Monday, November 2, 2009

Reporting Dangerous Drivers

To what extent should police partner with drivers who are concerned by and who report reckless drivers?

In the news this week is TV show “Biggest Loser” Abigail Rike, who lost 82 pounds during Season Eight of the show. Her husband and two children died on October 13, 2006, when their minivan was struck head-on by a reckless, speeding driver near Phalba, Texas.

Her husband, who was a high school speech and debate teacher, daughter and 18-day-old son, were killed in the fiery head-on crash.

A man in another car had reported the driver of the car that struck Richard Rike’s vehicle, after that driver tailgated him, passed him and “disappeared” fast out of sight. Shortly thereafter, that man saw a fireball and heavy black smoke in the distance, and then he came upon the accident scene.

A trooper reported that the speeding driver had apparently had been unable to stay in his lane in the right-hand curve where the crash occurred.

Have you ever reported a reckless or speeding driver to local police in McHenry County or to the Sheriff’s Department? Have you ever had the other driver ticketed for a violation that you would later go to court on?

I have, several times. Most of the time the police officers or deputies accepted my complaints and issued tickets.

And, until the last one, every one of those drivers was convicted or pled guilty in McHenry County Traffic Court.

Granted, I might have an edge on the “average” motorist because of my own law enforcement experience.

One of the things I plan to do as Sheriff of McHenry County is offer training to drivers so that they can be effective witnesses in court against reckless and aggressive drivers. And I shall work with the State’s Attorney’s Office and with local police departments to help create smooth working arrangements with any driver who reports a DUI or other reckless, aggressive or dangerous driver.

I believe there should be a good partnership between police and citizens to stop the carnage on our highways. There are traffic violations that you can report to police that will result in tickets to drivers. You must be willing to go to court, if the officer/deputy did not witness it.


Karen12359 said...

Define "reckless". That opinion can vary from person to person.

Gus said...

"Reckless" apparently has to be a combination of charges, such as tailgating, following with bright headlights on, passing in a no-passing zone, speeding (which, by itself, cannot be charged by a civilian without radar).

But add "speeding" if you are traveling at the speed limit, as indicated by the speedometer, and the other driver passes you quickly and very rapidly moves away from you.

Check your speedometer occasionally against the stationary speed trailers in use by many municipalities and the County. At least, you'll know if your speedometer is 1-2MPH "off".

whatmeworry? said...

"Granted I may have an edge on the 'average' motorist because of my own law enforcement experience." What experience?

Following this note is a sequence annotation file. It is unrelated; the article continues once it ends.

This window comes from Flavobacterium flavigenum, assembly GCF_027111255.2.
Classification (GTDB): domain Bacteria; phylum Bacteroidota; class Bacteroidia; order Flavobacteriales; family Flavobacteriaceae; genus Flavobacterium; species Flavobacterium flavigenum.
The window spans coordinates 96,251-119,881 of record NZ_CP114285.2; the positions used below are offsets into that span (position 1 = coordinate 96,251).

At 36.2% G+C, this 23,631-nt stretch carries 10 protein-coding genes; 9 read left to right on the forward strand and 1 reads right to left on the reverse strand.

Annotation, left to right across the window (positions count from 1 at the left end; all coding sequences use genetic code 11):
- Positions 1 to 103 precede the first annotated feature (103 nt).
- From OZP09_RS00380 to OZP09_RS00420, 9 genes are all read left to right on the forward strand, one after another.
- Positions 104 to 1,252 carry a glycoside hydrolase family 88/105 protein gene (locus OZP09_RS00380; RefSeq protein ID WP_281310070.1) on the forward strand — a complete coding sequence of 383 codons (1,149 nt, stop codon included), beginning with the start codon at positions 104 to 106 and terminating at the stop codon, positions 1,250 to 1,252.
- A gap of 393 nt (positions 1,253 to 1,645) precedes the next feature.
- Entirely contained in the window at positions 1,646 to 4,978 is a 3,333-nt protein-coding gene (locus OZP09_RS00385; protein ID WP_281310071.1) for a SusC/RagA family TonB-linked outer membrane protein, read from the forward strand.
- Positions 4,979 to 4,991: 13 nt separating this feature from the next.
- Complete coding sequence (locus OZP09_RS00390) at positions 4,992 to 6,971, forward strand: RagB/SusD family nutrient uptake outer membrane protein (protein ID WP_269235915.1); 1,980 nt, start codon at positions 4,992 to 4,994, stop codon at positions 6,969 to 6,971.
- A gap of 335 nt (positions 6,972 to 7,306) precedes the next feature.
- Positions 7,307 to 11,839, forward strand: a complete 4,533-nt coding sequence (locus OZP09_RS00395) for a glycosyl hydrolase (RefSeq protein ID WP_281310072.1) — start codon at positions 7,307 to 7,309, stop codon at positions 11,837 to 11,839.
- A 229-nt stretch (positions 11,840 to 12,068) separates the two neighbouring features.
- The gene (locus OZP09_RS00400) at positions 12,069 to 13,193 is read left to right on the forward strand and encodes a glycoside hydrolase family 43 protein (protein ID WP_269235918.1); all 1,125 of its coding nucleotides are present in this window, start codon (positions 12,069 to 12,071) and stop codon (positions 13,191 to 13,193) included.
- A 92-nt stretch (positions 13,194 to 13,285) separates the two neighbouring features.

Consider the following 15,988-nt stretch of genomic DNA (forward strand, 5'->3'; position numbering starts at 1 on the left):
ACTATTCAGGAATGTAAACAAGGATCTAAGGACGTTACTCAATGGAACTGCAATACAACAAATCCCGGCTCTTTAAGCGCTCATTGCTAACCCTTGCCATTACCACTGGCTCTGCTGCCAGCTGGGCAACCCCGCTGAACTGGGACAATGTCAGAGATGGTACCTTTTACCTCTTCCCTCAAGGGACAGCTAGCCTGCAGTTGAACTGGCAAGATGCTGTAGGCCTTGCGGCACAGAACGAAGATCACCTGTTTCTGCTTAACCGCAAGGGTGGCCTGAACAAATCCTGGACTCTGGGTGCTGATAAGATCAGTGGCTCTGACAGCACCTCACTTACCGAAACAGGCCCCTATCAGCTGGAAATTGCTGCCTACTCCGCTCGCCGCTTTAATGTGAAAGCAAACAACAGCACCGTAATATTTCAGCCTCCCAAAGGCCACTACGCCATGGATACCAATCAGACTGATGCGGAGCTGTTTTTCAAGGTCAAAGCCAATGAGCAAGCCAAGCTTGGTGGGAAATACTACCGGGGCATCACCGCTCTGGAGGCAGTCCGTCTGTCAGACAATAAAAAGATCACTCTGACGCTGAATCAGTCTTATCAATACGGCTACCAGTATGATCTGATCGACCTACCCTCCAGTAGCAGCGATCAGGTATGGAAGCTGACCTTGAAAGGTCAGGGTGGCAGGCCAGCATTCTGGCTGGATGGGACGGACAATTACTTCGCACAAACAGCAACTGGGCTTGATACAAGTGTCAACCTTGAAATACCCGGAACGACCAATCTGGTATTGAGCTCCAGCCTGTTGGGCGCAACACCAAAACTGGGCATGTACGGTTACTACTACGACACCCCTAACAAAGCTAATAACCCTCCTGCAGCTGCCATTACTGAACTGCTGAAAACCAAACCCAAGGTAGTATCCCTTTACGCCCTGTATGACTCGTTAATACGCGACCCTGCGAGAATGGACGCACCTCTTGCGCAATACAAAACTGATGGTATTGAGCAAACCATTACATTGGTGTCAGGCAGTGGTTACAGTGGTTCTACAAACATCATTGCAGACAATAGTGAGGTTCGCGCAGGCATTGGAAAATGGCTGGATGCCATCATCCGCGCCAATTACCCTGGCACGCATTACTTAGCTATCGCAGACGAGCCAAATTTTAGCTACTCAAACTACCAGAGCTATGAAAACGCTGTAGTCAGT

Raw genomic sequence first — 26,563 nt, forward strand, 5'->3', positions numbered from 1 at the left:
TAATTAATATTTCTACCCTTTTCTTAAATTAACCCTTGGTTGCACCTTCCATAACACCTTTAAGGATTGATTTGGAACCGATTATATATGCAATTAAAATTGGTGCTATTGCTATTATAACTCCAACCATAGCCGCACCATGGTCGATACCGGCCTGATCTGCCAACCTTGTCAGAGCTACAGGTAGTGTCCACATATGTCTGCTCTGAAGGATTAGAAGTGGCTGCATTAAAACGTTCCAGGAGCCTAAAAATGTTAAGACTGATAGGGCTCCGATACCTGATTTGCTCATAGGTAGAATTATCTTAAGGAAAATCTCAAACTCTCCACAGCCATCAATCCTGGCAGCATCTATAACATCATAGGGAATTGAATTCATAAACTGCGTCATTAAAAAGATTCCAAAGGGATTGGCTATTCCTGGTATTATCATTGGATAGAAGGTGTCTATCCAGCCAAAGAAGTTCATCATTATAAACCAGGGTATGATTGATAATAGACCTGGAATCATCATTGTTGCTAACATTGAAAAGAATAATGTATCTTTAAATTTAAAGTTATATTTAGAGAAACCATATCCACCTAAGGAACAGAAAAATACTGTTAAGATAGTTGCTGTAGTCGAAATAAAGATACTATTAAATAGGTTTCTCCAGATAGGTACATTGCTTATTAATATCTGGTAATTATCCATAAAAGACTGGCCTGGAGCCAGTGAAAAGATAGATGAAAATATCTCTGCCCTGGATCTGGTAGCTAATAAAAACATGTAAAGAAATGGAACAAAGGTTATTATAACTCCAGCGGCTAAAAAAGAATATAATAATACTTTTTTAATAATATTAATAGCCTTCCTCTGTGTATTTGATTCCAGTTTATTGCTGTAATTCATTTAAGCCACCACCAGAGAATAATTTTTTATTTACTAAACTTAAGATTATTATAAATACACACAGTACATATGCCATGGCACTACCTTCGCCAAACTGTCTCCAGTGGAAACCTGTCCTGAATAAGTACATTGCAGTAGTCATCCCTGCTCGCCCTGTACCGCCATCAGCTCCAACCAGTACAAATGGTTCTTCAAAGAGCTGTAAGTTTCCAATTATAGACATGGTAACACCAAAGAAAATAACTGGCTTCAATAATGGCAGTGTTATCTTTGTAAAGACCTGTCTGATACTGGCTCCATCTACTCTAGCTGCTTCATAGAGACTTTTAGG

Whitmore2 said...

I am a very nervous driver. I am easily flustered and overwhelmed by distractions. For example, those red-light cameras cause me a great deal of anxiety because of reaction time to the light change (green to yellow). Reckless??? I try my very hardest to be a good, safe driver. Unfortunately, it may not be perceived that way.

Gus said...

How about five years of solo patrol car operation and three years of motorcycle traffic patrol?

Gus said...

I think you can convert your "nervousness" to wise caution without a lot of work. You might park in a shopping center and observe the intersections where the red-light cameras are. Count the seconds of the yellow light.

You'll learn that you have time to react and stop. Many drivers now approach these intersections more slowly, reducing their speed 5-10MPH so that they'll be able to stop. The cameras are unforgiving when identifying violations.

Be sure to watch your rearview mirror. If you have to run a red light to avoid being rear-ended, pull over as soon as you can and write down the date, time, speed and what happened. Call the local PD and discuss filing an Information Report about the tailgater who would have rammed your car, if you had stopped. Be certain to get the name and Badge number of the officer with whom you speak, whether or not you file a report.

Then, if you do get a ticket, you might be able to persuade the Administrative Adjudication Court judge that you should be found Not Guilty. The camera should show the car behind you, as well as your car.

whatmeworry? said...

I've been driving and watching cop shows for fourty years. I have as much experience as you.

Gus said...

whatme... No, you have more experience...

Karen12359 said...

Jesse Ventura was the Governor of Minnesota. You know how much experience he had? Zero, Zip, Zilch. He had common sense and a passion for what is right. If you have that, and good people around you, you can accomplish anything.
To give up, or never try is self-defeating.
To belittle someone for trying, or constantly attack what you percieve is their vulnerability, says more about you than it does the person you attack.

whatmeworry? said...

You're probably right. Washington is crammed full of people with no experience and look at the fine shape the nation is in. The only problem with common sense is that it is none too common.

Another Lawyer said...

While you weren't watching the "DUI Carnage" has dropped significantly. Are you fighting a 10 year old fight?

In my experience "citizens" don't want to show up for court because they are too busy. Those that do show up have an agenda--because they are mad at someone.

I would much rather cross examine a citizen than an officer. Officers tend to be more "practiced" in "testifying".

Gus said...

You put it nicely. A former California judge called is "testilying."